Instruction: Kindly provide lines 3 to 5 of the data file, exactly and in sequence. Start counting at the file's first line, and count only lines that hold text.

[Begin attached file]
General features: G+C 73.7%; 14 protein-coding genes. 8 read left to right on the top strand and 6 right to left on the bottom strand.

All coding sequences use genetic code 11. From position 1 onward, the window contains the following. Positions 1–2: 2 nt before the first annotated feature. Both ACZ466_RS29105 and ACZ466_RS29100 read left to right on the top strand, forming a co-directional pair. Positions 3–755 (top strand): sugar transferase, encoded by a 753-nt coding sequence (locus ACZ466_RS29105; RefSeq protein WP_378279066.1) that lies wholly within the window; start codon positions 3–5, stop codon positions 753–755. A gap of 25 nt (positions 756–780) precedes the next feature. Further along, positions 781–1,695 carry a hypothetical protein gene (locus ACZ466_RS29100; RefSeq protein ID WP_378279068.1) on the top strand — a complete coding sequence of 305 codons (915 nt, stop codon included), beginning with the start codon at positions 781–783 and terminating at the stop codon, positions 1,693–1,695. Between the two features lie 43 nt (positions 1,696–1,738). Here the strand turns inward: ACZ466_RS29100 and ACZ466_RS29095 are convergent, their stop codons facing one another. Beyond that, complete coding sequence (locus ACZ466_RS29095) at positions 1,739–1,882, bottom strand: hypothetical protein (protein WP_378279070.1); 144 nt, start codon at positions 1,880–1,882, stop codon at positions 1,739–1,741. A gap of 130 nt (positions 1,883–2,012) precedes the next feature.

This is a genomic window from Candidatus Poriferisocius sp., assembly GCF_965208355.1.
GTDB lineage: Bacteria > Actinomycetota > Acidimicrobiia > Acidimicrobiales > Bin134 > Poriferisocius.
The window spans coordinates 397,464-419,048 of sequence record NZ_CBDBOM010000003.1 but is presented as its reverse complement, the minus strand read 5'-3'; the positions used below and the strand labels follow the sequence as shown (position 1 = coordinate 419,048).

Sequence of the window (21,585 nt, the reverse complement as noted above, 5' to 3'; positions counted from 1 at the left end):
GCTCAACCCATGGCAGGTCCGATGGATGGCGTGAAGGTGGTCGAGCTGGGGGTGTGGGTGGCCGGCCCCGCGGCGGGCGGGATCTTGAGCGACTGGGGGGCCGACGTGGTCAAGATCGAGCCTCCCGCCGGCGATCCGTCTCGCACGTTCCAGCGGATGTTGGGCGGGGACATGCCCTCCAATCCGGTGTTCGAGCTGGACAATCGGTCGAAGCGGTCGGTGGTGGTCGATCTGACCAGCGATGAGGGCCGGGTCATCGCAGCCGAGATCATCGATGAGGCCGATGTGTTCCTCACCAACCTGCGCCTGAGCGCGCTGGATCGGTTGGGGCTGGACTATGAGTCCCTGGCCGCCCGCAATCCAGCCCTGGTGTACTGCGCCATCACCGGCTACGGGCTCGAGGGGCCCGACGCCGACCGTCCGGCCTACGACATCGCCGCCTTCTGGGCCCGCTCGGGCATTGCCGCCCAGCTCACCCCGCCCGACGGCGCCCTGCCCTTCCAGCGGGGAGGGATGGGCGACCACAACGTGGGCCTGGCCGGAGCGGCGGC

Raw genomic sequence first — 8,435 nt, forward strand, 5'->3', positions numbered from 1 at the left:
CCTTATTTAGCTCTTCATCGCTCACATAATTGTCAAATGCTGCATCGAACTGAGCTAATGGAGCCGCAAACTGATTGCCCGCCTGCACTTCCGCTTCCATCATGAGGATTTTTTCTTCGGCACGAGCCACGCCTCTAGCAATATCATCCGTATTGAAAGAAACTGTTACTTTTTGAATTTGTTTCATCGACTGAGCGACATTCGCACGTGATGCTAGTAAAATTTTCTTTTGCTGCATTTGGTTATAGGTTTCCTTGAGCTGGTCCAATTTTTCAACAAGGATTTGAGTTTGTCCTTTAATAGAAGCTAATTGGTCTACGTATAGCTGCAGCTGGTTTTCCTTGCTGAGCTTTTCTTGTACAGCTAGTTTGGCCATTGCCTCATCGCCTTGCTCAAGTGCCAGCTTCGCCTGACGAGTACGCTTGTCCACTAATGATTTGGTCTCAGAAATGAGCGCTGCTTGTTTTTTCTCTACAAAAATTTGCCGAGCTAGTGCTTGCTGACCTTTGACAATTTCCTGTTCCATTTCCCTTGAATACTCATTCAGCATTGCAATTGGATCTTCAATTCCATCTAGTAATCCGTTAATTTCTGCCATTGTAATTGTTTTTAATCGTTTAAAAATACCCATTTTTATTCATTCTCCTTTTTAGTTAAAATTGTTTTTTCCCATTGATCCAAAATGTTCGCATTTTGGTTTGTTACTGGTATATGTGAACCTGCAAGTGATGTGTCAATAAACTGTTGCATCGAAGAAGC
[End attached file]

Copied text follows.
This is a genomic window from Candidatus Poriferisocius sp., assembly GCF_965208355.1.
GTDB lineage: Bacteria > Actinomycetota > Acidimicrobiia > Acidimicrobiales > Bin134 > Poriferisocius.
The window spans coordinates 397,464-419,048 of sequence record NZ_CBDBOM010000003.1 but is presented as its reverse complement, the minus strand read 5'-3'; the positions used below and the strand labels follow the sequence as shown (position 1 = coordinate 419,048).